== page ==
Promoted side beat Arsenal at their own game, controlling possession with precision passes and allying it with enough cutting edge to claim victory.
Swansea City show Arsenal verve to dent Gunners' top-four chances
Swansea provided an exhibition in possession, playing an Arsenal-like passing game with familiar excellence and allying it with a cutting edge to claim the biggest scalp of their Premier League lives.
In the process, they damaged Arsenal's hopes of a top-four finish.
This is a side with spirit, responding admirably when they trailed to the inevitable Robin van Persie goal and immediately when Theo Walcott had restored parity. Danny Graham's subsequent winner was taken with the accurate assurance that has become Swansea's hallmark.
"I'm very proud," said Brendan Rodgers, the manager. "The journey we have been on in the last 18 months has been incredible. To beat a top team was fantastic and the players were brilliant."
They have acquired a formidable home record by dint of retaining possession as Arsenal found themselves in the unusual position of being out-passed. Joe Allen and Leon Britton seized control of the midfield with their technical skill to provide the platform for the creation of a host of chances.
"The players show courage to pass the ball," Rodgers said. "I have great belief they can play and pass."
Their first goal, however, came coated in controversy. Nathan Dyer was electric throughout, short, sharp and skilful. Yet when the winger spun, turned and clashed legs with Aaron Ramsey, the Arsenal midfielder was unlucky to be adjudged the offender.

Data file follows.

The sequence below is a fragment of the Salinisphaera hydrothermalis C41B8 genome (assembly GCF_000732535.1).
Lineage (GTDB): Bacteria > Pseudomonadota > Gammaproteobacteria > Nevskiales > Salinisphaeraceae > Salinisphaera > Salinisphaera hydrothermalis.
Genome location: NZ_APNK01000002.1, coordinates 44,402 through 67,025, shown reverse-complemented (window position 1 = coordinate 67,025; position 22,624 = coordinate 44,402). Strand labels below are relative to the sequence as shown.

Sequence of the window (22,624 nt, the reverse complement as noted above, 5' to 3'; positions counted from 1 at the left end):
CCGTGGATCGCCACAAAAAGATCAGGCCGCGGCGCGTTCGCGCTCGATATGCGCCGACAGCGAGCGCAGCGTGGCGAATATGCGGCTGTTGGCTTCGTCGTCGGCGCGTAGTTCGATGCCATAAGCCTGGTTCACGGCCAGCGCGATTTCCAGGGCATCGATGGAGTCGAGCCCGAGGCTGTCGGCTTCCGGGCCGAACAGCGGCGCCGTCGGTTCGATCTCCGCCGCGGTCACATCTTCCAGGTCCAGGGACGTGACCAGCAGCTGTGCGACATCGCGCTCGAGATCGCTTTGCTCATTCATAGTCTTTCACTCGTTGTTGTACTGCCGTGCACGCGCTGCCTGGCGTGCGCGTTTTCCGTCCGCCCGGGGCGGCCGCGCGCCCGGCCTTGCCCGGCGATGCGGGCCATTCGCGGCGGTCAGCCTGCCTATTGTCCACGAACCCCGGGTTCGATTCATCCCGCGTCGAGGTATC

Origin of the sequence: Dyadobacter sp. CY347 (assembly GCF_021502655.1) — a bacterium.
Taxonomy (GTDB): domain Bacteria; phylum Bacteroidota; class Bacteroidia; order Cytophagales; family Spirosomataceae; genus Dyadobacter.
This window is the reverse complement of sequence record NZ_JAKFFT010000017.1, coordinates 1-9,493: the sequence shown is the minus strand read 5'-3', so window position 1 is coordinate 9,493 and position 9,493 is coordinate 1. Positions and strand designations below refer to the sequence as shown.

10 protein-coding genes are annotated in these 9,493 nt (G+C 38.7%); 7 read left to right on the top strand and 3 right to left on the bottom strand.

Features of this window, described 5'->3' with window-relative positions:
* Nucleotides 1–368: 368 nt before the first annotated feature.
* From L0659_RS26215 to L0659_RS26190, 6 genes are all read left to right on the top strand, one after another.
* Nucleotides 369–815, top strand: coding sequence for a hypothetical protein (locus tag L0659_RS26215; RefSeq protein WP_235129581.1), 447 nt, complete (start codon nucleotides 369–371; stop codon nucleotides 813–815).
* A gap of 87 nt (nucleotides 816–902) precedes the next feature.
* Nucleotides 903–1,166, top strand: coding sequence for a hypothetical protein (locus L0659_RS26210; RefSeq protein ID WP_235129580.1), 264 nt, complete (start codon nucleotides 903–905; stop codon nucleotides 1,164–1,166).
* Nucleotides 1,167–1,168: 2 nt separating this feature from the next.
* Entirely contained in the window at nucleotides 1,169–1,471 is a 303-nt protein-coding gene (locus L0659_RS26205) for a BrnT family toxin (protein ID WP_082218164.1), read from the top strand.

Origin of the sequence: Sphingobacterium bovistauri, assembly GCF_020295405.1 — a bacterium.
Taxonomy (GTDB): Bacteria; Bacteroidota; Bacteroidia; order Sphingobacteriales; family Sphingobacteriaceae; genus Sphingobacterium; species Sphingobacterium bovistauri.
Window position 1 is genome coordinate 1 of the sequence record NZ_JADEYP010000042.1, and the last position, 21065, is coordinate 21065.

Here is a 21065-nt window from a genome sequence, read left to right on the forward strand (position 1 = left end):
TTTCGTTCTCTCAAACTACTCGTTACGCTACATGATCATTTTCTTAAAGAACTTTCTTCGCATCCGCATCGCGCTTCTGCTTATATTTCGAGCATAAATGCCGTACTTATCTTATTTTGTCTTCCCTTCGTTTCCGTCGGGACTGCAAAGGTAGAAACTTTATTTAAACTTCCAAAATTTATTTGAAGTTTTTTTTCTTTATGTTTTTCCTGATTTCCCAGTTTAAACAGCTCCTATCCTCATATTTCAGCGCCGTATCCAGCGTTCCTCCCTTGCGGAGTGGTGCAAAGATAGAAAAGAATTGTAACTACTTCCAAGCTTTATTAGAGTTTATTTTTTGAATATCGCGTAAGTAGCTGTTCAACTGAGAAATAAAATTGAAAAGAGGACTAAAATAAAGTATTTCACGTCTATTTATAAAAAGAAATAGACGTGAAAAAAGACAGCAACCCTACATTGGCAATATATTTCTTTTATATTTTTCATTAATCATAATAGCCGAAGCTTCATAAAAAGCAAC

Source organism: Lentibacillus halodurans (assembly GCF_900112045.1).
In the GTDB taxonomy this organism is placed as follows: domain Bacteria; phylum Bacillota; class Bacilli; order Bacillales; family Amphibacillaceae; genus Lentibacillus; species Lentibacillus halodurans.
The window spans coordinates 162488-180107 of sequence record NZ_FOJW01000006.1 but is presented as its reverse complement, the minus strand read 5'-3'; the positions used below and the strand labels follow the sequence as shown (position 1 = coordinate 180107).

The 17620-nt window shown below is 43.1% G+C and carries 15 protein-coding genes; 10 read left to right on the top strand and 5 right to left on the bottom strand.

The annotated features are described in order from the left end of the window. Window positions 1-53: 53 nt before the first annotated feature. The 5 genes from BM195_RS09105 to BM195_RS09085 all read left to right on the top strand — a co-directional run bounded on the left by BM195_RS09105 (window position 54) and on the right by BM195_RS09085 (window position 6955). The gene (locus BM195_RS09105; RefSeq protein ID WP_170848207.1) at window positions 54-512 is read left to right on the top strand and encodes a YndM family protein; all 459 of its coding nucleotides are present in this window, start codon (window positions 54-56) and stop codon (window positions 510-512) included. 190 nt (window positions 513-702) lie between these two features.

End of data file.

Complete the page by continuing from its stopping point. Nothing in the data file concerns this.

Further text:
"I still don't understand where the referee found the penalty," complained Arsene Wenger.
Nevertheless, Scott Sinclair, one of the division's premier spot-kick specialists, converted from 12 yards. It cancelled out Van Persie's 20th goal in as many away league games, taken with enviable calm after Andrey Arshavin, in his only meaningful contribution, provided the pass.
Arsenal could have led again, Steven Caulker clearing Ramsey's shot off the line. But it amounted to an afternoon of misfortune for the Wales captain; he was dispossessed by Allen for Swansea's second goal, his international team-mate then finding the unmarked Dyer. He angled his shot back across goal to score for the third successive game.
Arsenal responded. Walcott raced on to Johan Djourou's defence-splitting pass to score his first goal since October with a dinked shot.
Yet Rodgers had recognised Arsenal's defensive frailties and set about exploiting them. It was a sign of Swansea's ambition when he brought on Gylfi Sigurdsson for Kemy Agustien at the break.
His reward came as Arsenal were distracted by Walcott's strike. The Icelander sent Graham clear with an incisive pass and the top scorer finished superbly.
For Arsenal, failing to play offside, it was another indication they were slack at the back.
"Defensively, we made some mistakes that we should not have done," Wenger said. "In the last games we have made mistakes that are difficult to explain. It's unbelievable."
Per Mertesacker endured a particularly torrid time, which was compounded when he was guilty of a glaring miss at the other end and promptly substituted. Another culprit was Thierry Henry, whose misplaced pass preceded Graham's goal.
That apart, his return to the Premier League after a five-year absence was demoted to a subplot on a memorable day in West Wales.
While Arsenal have flaws to address, these particular Swans are flying.